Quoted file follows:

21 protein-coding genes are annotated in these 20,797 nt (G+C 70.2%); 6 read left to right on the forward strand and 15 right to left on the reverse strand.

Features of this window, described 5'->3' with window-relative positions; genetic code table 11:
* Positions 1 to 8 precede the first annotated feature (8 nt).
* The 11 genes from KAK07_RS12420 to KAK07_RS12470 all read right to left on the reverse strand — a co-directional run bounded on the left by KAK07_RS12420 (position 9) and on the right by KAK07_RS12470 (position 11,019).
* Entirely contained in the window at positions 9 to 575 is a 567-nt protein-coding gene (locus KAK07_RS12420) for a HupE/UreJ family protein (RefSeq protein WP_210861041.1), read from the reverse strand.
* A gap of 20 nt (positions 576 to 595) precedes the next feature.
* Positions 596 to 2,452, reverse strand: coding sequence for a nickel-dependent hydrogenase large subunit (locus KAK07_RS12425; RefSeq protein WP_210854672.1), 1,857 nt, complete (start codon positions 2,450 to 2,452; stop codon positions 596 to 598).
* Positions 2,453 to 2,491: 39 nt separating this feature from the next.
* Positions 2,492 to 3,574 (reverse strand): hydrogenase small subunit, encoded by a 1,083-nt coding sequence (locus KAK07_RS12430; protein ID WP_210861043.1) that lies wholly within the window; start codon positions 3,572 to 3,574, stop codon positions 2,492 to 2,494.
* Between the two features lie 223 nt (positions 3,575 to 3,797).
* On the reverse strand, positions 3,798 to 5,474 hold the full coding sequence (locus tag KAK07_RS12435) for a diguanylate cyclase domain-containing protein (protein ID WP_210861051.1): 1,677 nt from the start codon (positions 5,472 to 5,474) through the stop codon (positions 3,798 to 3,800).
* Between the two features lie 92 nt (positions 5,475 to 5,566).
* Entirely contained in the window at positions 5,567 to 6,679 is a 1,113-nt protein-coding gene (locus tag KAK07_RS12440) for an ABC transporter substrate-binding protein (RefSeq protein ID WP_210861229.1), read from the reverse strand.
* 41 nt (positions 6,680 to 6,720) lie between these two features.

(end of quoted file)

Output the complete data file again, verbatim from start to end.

21 protein-coding genes are annotated in these 20,797 nt (G+C 70.2%); 6 read left to right on the forward strand and 15 right to left on the reverse strand.

Features of this window, described 5'->3' with window-relative positions; genetic code table 11:
* Positions 1 to 8 precede the first annotated feature (8 nt).
* The 11 genes from KAK07_RS12420 to KAK07_RS12470 all read right to left on the reverse strand — a co-directional run bounded on the left by KAK07_RS12420 (position 9) and on the right by KAK07_RS12470 (position 11,019).
* Entirely contained in the window at positions 9 to 575 is a 567-nt protein-coding gene (locus KAK07_RS12420) for a HupE/UreJ family protein (RefSeq protein WP_210861041.1), read from the reverse strand.
* A gap of 20 nt (positions 576 to 595) precedes the next feature.
* Positions 596 to 2,452, reverse strand: coding sequence for a nickel-dependent hydrogenase large subunit (locus KAK07_RS12425; RefSeq protein WP_210854672.1), 1,857 nt, complete (start codon positions 2,450 to 2,452; stop codon positions 596 to 598).
* Positions 2,453 to 2,491: 39 nt separating this feature from the next.
* Positions 2,492 to 3,574 (reverse strand): hydrogenase small subunit, encoded by a 1,083-nt coding sequence (locus KAK07_RS12430; protein ID WP_210861043.1) that lies wholly within the window; start codon positions 3,572 to 3,574, stop codon positions 2,492 to 2,494.
* Between the two features lie 223 nt (positions 3,575 to 3,797).
* On the reverse strand, positions 3,798 to 5,474 hold the full coding sequence (locus tag KAK07_RS12435) for a diguanylate cyclase domain-containing protein (protein ID WP_210861051.1): 1,677 nt from the start codon (positions 5,472 to 5,474) through the stop codon (positions 3,798 to 3,800).
* Between the two features lie 92 nt (positions 5,475 to 5,566).
* Entirely contained in the window at positions 5,567 to 6,679 is a 1,113-nt protein-coding gene (locus tag KAK07_RS12440) for an ABC transporter substrate-binding protein (RefSeq protein ID WP_210861229.1), read from the reverse strand.
* 41 nt (positions 6,680 to 6,720) lie between these two features.